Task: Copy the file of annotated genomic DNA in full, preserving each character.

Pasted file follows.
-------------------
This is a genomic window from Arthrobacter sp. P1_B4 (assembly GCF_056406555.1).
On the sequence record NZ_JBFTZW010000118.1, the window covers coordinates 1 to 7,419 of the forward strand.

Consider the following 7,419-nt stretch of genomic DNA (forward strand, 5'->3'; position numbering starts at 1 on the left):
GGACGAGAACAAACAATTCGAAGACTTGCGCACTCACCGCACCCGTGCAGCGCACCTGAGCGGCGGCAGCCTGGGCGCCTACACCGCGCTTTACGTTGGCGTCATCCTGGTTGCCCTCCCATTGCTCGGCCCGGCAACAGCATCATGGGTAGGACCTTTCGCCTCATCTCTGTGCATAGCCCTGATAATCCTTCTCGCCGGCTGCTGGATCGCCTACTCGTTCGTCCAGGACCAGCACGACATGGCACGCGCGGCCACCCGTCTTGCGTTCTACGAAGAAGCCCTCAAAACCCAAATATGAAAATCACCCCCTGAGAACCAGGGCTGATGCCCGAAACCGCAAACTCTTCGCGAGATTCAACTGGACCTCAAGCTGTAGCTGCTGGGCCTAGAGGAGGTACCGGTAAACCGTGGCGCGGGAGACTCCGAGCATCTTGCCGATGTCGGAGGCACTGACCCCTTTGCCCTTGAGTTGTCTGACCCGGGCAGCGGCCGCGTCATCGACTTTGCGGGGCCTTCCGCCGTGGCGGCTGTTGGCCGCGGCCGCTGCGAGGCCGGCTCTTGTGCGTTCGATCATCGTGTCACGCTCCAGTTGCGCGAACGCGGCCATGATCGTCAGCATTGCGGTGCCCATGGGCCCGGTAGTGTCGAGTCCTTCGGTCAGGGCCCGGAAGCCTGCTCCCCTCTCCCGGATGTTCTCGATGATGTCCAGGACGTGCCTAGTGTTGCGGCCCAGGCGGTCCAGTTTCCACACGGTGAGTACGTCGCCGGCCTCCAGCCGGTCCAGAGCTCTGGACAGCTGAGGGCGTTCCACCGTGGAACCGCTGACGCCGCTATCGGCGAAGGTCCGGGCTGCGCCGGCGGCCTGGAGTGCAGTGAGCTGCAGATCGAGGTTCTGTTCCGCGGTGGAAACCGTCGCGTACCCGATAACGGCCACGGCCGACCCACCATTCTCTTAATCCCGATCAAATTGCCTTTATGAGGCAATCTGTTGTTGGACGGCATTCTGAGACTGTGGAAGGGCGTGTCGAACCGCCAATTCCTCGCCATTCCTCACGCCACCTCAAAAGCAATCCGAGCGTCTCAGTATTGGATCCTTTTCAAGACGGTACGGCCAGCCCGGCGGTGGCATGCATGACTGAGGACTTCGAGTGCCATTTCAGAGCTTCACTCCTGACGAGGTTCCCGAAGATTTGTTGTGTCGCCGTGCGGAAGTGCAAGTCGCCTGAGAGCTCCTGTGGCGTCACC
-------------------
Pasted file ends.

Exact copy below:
This is a genomic window from Arthrobacter sp. P1_B4 (assembly GCF_056406555.1).
On the sequence record NZ_JBFTZW010000118.1, the window covers coordinates 1 to 7,419 of the forward strand.

Consider the following 7,419-nt stretch of genomic DNA (forward strand, 5'->3'; position numbering starts at 1 on the left):
GGACGAGAACAAACAATTCGAAGACTTGCGCACTCACCGCACCCGTGCAGCGCACCTGAGCGGCGGCAGCCTGGGCGCCTACACCGCGCTTTACGTTGGCGTCATCCTGGTTGCCCTCCCATTGCTCGGCCCGGCAACAGCATCATGGGTAGGACCTTTCGCCTCATCTCTGTGCATAGCCCTGATAATCCTTCTCGCCGGCTGCTGGATCGCCTACTCGTTCGTCCAGGACCAGCACGACATGGCACGCGCGGCCACCCGTCTTGCGTTCTACGAAGAAGCCCTCAAAACCCAAATATGAAAATCACCCCCTGAGAACCAGGGCTGATGCCCGAAACCGCAAACTCTTCGCGAGATTCAACTGGACCTCAAGCTGTAGCTGCTGGGCCTAGAGGAGGTACCGGTAAACCGTGGCGCGGGAGACTCCGAGCATCTTGCCGATGTCGGAGGCACTGACCCCTTTGCCCTTGAGTTGTCTGACCCGGGCAGCGGCCGCGTCATCGACTTTGCGGGGCCTTCCGCCGTGGCGGCTGTTGGCCGCGGCCGCTGCGAGGCCGGCTCTTGTGCGTTCGATCATCGTGTCACGCTCCAGTTGCGCGAACGCGGCCATGATCGTCAGCATTGCGGTGCCCATGGGCCCGGTAGTGTCGAGTCCTTCGGTCAGGGCCCGGAAGCCTGCTCCCCTCTCCCGGATGTTCTCGATGATGTCCAGGACGTGCCTAGTGTTGCGGCCCAGGCGGTCCAGTTTCCACACGGTGAGTACGTCGCCGGCCTCCAGCCGGTCCAGAGCTCTGGACAGCTGAGGGCGTTCCACCGTGGAACCGCTGACGCCGCTATCGGCGAAGGTCCGGGCTGCGCCGGCGGCCTGGAGTGCAGTGAGCTGCAGATCGAGGTTCTGTTCCGCGGTGGAAACCGTCGCGTACCCGATAACGGCCACGGCCGACCCACCATTCTCTTAATCCCGATCAAATTGCCTTTATGAGGCAATCTGTTGTTGGACGGCATTCTGAGACTGTGGAAGGGCGTGTCGAACCGCCAATTCCTCGCCATTCCTCACGCCACCTCAAAAGCAATCCGAGCGTCTCAGTATTGGATCCTTTTCAAGACGGTACGGCCAGCCCGGCGGTGGCATGCATGACTGAGGACTTCGAGTGCCATTTCAGAGCTTCACTCCTGACGAGGTTCCCGAAGATTTGTTGTGTCGCCGTGCGGAAGTGCAAGTCGCCTGAGAGCTCCTGTGGCGTCACC